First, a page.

Does preserving the environment seem overwhelming? The statistics are staggering: Each American generates an average of 4.6 pounds of garbage per day, according to the Environmental Protection Agency (EPA). And a typical single family home’s energy use for a year is more than 22,000 pounds of carbon dioxide, equivalent to the CO2 auto emissions from about 1,200 gallons of gas.
Even small steps at home can make a big difference. Here are some ideas:
- Take showers rather than baths. Baths use 15 to 25 gallons of hot water compared with less than 10 gallons for a five-minute shower.
- Run your dishwasher only when full. This can save more energy than washing dishes by hand several times a day.
- Unplug appliances such as coffeemakers and cell phone chargers when not in use. Many electric appliances continue to consume a small number of watt-hours of power even when switched to “off.”
- Keep your car well-tuned, with tires properly inflated, and change your air filter regularly. You’ll cut greenhouse gases, your car will be safer and you’ll improve fuel economy by up to 17 percent.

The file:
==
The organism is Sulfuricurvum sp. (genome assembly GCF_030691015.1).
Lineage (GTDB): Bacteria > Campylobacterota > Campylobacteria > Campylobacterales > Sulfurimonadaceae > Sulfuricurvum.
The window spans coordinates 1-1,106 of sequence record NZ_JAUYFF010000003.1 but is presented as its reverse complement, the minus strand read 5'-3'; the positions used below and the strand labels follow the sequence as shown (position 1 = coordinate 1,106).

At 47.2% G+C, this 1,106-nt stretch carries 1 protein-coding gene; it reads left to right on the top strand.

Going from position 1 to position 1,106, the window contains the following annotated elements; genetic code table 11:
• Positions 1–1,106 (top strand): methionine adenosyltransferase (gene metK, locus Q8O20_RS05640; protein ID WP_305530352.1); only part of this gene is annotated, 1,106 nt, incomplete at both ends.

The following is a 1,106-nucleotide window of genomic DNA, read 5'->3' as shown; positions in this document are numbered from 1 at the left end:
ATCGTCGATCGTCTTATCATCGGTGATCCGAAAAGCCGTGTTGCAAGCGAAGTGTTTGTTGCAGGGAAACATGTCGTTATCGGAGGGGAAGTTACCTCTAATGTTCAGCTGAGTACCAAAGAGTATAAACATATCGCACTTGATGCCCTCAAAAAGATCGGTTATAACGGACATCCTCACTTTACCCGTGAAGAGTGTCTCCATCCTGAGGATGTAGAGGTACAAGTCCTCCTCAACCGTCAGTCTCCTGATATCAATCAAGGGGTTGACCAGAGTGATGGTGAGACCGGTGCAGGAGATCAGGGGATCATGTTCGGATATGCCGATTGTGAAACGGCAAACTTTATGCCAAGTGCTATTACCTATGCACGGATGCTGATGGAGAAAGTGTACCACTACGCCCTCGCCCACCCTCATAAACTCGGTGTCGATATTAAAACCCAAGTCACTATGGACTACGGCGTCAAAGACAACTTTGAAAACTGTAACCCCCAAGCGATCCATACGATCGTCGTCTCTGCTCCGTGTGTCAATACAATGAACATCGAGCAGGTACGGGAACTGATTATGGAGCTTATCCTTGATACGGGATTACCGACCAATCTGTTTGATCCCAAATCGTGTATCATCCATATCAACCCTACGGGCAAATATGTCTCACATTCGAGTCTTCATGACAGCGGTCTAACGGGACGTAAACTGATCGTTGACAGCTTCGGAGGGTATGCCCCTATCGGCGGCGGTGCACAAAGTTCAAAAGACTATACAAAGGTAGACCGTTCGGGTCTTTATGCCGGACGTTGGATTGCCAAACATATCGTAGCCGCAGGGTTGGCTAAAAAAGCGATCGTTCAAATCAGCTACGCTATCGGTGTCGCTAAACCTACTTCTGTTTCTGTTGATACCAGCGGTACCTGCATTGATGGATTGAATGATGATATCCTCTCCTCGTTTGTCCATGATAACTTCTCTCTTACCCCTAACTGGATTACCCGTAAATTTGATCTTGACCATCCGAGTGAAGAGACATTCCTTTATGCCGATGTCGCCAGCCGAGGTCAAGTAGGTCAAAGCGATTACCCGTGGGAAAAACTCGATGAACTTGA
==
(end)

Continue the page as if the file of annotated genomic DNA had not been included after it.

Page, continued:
- Adjust your thermostat by 10 to 15 degrees for eight hours a day, and you’ll save about 10 percent on your heating and cooling bills. Make it simple by installing a programmable thermostat that will set the nighttime temperature lower in winter and higher in summer.
In addition, visit www.energystar.gov to learn how much energy you can save with ENERGY STAR-qualified heating and cooling systems. To learn about more ways to reduce, reuse and recycle, visit www.epa.gov/epaoswer/non-hw/muncpl/reduce.htm .
Conserving resources can also save you money by lowering energy and gas bills. Here are some ways:
- Save water. A dripping faucet wastes up to 20 gallons a day, while a running toilet squanders up to 200 gallons a day. A low-flow showerhead generally will pay for itself in energy saved within four months.
- Save fuel. Aggressive driving—such as speeding, hard braking or taking off like a bullet—costs an extra 12 to 82 cents a gallon.
- Save energy. Washing clothes in warm water takes half the energy of washing in hot, and cold water takes up to 90 percent less energy.
Sources: Environmental Protection Agency, U.S. Department of Energy
This information brought to you by Liberty Mutual and the AIA Trust. Liberty Mutual offers competitive rates and superior service to AIA members. For more information, or to request a quote, call toll-free 1-800-281-1329 or visit www.libertymutual.com/lm/aiatrust .